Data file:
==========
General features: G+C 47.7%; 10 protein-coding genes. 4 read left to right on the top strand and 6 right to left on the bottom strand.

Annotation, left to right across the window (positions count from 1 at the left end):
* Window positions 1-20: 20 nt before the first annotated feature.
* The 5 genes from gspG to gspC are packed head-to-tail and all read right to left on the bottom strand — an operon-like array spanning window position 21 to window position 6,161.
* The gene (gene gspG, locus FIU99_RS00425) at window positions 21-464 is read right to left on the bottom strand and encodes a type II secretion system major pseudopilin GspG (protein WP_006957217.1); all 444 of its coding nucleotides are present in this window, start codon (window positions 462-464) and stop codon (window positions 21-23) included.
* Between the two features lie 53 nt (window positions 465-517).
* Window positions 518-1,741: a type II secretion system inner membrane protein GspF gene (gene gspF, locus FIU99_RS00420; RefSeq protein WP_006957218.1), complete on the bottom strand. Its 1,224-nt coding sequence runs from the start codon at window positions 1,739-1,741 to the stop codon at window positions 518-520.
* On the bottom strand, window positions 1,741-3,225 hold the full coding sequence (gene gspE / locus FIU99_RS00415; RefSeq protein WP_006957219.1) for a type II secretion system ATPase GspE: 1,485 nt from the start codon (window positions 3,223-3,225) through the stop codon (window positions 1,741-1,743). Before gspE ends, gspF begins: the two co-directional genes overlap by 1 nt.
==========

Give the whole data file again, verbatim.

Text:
General features: G+C 47.7%; 10 protein-coding genes. 4 read left to right on the top strand and 6 right to left on the bottom strand.

Annotation, left to right across the window (positions count from 1 at the left end):
* Window positions 1-20: 20 nt before the first annotated feature.
* The 5 genes from gspG to gspC are packed head-to-tail and all read right to left on the bottom strand — an operon-like array spanning window position 21 to window position 6,161.
* The gene (gene gspG, locus FIU99_RS00425) at window positions 21-464 is read right to left on the bottom strand and encodes a type II secretion system major pseudopilin GspG (protein WP_006957217.1); all 444 of its coding nucleotides are present in this window, start codon (window positions 462-464) and stop codon (window positions 21-23) included.
* Between the two features lie 53 nt (window positions 465-517).
* Window positions 518-1,741: a type II secretion system inner membrane protein GspF gene (gene gspF, locus FIU99_RS00420; RefSeq protein WP_006957218.1), complete on the bottom strand. Its 1,224-nt coding sequence runs from the start codon at window positions 1,739-1,741 to the stop codon at window positions 518-520.
* On the bottom strand, window positions 1,741-3,225 hold the full coding sequence (gene gspE / locus FIU99_RS00415; RefSeq protein WP_006957219.1) for a type II secretion system ATPase GspE: 1,485 nt from the start codon (window positions 3,223-3,225) through the stop codon (window positions 1,741-1,743). Before gspE ends, gspF begins: the two co-directional genes overlap by 1 nt.